This following was originally published by the Hub.
Traditional medical imaging works great for people with light skin but has trouble getting clear pictures from patients with darker skin. A Johns Hopkins University–led team found a way to deliver clear pictures of anyone’s internal anatomy, no matter their skin tone.
In experiments the new imaging technique produced significantly sharper images for all people—and excelled with darker skin tones. It produced much clearer images of arteries running through the forearms of all participants, compared to standard imaging methods where it was nearly impossible to distinguish the arteries in darker-skinned individuals.
“When you’re imaging through skin with light, it’s kind of like the elephant in the room that there are important biases and challenges for people with darker skin compared to those with lighter skin tones,” said co-senior author Muyinatu “Bisi” Bell, the John C. Malone Associate Professor of Electrical and Computer Engineering, Biomedical Engineering, and Computer Science at Johns Hopkins. “Our work demonstrates that equitable imaging technology is possible.”
The findings are newly published in the journal Photoacoustics.
“We show not only there is a problem with current methods but, more importantly, what we can do to reduce this bias,” Bell said.
The findings advance a 2020 report that showed pulse oximeters, which measure oxygen rates in the blood, have higher error rates in Black patients.
“There were patients with darker skin tones who were basically being sent home to die because the sensor wasn’t calibrated toward their skin tone,” Bell said.
Bell’s team created a new algorithm to process information from photoacoustic imaging, a method that combines ultrasound and light waves to render medical images. Body tissue absorbing this light expands, producing subtle sound waves that ultrasound devices turn into images of blood vessels, tumors, and other internal structures. But in people with darker skin tones, melanin absorbs more of this light, which yields cluttered or noisy signals for ultrasound machines.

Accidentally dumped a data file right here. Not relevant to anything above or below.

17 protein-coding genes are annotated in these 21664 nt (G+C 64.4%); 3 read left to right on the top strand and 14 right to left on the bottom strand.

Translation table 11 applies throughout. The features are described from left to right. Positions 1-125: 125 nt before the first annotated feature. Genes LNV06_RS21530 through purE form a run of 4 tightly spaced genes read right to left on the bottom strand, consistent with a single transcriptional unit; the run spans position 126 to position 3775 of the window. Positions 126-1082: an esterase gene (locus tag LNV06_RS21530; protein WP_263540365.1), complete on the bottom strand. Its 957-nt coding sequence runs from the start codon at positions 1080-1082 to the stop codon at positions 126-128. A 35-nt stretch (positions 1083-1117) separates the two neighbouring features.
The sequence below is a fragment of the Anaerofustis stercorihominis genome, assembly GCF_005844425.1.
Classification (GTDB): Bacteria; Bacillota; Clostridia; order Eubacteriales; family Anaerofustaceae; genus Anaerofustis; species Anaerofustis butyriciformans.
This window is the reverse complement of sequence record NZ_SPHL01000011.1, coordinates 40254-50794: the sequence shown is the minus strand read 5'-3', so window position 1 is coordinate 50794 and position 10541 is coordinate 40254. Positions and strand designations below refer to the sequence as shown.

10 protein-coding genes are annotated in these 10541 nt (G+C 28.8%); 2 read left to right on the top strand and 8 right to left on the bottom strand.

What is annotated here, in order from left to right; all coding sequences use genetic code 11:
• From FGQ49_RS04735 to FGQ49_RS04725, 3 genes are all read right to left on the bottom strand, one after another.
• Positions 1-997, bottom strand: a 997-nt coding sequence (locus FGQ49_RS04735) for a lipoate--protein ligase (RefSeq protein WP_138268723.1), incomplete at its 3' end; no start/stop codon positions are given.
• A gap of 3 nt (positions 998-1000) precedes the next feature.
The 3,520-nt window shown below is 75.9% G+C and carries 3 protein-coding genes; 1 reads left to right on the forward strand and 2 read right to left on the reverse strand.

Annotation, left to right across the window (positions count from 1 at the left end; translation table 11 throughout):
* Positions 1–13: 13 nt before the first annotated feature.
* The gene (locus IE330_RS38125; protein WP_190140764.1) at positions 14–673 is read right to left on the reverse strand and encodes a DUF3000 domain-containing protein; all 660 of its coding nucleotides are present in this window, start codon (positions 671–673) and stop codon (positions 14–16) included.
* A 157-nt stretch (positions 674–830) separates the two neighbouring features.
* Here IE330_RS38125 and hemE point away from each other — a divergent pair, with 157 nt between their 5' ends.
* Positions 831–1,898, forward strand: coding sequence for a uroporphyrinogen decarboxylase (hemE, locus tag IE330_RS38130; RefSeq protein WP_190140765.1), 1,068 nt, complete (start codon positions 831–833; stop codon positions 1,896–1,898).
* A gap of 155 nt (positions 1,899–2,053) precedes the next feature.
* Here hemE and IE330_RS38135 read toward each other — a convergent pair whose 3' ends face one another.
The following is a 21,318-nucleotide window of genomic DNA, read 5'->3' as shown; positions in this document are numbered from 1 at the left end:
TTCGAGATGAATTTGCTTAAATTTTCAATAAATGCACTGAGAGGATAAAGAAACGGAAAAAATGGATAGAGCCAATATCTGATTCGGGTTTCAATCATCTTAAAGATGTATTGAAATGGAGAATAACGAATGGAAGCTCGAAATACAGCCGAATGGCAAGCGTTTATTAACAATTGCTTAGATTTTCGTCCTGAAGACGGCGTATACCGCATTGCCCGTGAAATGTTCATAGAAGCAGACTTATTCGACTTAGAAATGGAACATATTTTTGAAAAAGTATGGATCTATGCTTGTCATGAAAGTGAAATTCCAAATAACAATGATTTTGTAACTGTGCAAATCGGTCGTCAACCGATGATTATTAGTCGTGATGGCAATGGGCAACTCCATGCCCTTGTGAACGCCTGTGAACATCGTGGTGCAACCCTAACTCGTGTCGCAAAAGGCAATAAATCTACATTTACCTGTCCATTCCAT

The team was able to filter the unwanted signals from images of darker skin, in the way a camera filter sharpens a blurry picture, to provide more accurate details about the location and presence of internal biological structures.
The researchers are now working to apply the new findings to breast cancer imaging, since blood vessels can accumulate in and around tumors. Bell believes the work will improve surgical navigation as well as medical diagnostics.
“We’re aiming to mitigate, and ideally eliminate, bias in imaging technologies by considering a wider diversity of people, whether it’s skin tones, breast densities, body mass indexes—these are currently outliers for standard imaging techniques,” Bell said. “Our goal is to maximize the capabilities of our imaging systems for a wider range of our patient population.”
Other authors include Guilherme S.P. Fernandes, who was a visiting doctoral student at Johns Hopkins from University of São Paulo, Brazil, as well as João H. Uliana, Luciano Bachmann, Antonio A.O. Carneiro, and Theo Z. Pavan of University of São Paulo, Brazil.